The axis label "HIND LEG STANCE PHASE, % stride duration" means how long a hind leg is grounded. Hildebrand did not use asymmetric gaits, possibly because the hind legs have different duration. I chose the same hind leg he used, left hind in order to plot the asymmetric gaits.  The axis label "LATERAL ADVANCED PLACEMENT" means that the plot formula indicates the time interval between left hind toedown and left fore toedown (lateral interval or the plot uses the legs on the same side of the animal). 
In the 1950s and 1960s, Milton Hildebrand analyzed symmetrical gaits of horses (walk, trot, pace) and published a diagram in the journal Science that was a distillation of more than 120 samples of "gaits." From this continuum he selected nonoverlapping icons to fill his grid. Each gait was given a "coordinate formula" that identified the timing of contact times of specific legs or leg pairs that placed it on the grid. I have added the asymmetric gaits of canter (right), cross canter and gallop to his diagram (darkest outlines ABOVE) from the same type of motion analysis he used (he used high speed film, I used digital video technology). Tracings on the chart ABOVE show the phase instance of legs at the same moment of left hind toedown, making the display uniform for comparison. Dressage gaits are confined to the lower left sector of this display.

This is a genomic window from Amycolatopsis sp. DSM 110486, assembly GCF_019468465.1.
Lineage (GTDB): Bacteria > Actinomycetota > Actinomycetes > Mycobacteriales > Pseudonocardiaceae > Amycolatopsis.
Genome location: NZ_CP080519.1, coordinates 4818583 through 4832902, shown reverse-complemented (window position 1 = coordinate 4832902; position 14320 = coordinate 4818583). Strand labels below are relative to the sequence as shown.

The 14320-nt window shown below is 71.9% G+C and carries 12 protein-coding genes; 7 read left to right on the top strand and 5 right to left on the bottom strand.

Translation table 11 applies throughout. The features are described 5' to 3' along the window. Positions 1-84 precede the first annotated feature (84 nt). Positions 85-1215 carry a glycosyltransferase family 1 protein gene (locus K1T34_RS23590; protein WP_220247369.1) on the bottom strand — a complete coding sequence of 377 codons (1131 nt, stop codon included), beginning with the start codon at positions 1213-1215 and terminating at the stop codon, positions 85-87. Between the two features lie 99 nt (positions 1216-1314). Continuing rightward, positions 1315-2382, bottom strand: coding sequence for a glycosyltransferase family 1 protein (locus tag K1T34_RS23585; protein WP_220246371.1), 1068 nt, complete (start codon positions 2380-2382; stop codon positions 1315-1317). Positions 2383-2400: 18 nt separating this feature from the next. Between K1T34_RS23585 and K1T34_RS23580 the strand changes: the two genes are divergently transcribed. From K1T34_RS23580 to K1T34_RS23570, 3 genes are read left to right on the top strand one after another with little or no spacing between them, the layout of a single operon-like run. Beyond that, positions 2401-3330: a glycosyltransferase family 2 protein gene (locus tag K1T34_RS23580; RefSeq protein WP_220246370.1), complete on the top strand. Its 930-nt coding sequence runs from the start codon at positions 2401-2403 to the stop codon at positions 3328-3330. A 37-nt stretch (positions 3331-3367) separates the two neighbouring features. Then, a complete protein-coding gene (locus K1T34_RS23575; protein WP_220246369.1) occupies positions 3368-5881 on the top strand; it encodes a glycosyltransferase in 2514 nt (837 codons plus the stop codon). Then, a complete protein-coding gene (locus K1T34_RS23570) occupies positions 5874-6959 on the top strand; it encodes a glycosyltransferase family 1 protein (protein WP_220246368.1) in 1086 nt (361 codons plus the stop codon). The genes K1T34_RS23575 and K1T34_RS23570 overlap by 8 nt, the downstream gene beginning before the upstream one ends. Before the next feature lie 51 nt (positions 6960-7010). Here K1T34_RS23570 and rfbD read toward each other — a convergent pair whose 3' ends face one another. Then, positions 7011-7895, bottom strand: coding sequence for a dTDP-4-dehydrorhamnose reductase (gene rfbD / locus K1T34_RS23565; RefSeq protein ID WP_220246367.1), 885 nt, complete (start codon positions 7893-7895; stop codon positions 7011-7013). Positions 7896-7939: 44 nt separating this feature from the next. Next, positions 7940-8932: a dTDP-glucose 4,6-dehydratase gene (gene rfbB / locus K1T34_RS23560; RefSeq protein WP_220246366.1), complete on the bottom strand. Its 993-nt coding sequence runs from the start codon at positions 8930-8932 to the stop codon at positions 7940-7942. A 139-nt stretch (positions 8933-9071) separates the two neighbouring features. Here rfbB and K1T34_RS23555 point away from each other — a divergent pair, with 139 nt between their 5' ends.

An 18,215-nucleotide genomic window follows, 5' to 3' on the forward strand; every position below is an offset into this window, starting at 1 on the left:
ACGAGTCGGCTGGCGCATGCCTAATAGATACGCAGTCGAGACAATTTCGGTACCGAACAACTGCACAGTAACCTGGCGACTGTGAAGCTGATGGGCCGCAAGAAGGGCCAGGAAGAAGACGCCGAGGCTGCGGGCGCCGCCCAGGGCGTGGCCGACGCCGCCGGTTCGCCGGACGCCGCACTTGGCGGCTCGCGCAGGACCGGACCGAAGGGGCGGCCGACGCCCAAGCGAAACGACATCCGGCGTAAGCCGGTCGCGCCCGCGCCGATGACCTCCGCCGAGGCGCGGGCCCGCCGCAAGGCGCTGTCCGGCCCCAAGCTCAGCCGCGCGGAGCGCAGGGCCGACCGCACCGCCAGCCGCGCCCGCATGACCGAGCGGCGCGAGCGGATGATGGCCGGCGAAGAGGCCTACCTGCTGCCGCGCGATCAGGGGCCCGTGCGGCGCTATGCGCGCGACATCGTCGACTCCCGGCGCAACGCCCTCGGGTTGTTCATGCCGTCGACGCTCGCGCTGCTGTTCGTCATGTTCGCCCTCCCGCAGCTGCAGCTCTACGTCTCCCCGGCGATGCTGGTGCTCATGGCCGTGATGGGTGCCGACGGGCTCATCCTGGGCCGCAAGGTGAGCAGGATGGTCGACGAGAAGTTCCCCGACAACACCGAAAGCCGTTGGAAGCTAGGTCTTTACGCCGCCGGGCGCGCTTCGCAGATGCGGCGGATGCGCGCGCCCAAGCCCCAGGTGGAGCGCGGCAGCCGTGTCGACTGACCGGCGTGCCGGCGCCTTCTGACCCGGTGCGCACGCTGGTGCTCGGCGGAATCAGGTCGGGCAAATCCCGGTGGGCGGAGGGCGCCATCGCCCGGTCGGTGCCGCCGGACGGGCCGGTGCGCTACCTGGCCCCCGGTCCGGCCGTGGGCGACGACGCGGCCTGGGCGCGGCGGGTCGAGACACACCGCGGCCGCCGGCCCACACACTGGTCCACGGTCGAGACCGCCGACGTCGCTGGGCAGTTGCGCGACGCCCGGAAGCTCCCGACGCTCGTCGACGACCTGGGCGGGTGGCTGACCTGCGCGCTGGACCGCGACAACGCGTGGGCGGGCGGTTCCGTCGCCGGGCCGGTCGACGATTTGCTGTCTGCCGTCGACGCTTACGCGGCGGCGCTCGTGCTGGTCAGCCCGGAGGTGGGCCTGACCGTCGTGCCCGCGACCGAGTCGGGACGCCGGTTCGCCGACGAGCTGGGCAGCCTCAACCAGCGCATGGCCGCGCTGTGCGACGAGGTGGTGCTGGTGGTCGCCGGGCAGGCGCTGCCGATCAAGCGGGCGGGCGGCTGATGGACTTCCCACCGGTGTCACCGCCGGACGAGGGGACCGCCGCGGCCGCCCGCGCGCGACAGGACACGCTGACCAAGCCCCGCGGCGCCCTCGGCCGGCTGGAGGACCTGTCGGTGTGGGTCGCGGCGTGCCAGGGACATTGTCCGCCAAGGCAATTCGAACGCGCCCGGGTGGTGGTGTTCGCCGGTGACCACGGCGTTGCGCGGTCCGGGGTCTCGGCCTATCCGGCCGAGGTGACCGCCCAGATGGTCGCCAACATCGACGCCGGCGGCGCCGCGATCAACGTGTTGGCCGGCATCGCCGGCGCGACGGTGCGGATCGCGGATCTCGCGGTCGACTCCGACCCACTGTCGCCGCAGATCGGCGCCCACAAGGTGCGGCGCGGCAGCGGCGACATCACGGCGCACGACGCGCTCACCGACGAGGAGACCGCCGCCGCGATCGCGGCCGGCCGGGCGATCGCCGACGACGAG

[At last!] Why dressage gaits are different from the gaits of other equestrian disciplines and why they are linked to fluent (legato) transitions.
Dressage gaits turn out to have two consistent features that make them useful for the discipline:
a) They have relatively long contact times with legs (long stance times as their plotted formulas above indicate), and
b) There is a diagonal pair grounded that forms the basis in its timing and spacing for the limb swaps that mark fluent, prompt, level TRANSITIONS between gaits.
c) Transitions between gaits correctly performed are evidence of throughness.
Pacing, galloping or running walks offer no opportunity for dressage transitions in their phasing and stride frequencies. This does emphatically not mean that horses (or other quadrupeds, for that matter) cannot perform transitions at low ground contact times and high stride freqencies. Those sorts of transitions are part of the whole spectrum of transitions and are amenable to statistical analysis. Dressage transitions are a fraction, a limited set, of all the possible transitions and are the ones we wish to understand.
The difficulty of riding correct DRESSAGE transitions emerges from the need for maintaining deliberate, PREDICTABLE tempo (this means regularity! And good, consistent footing!) so the horse can both make the phase shift of limbs from one gait to the next as well as manage the velocity differences between walk, trot and canter.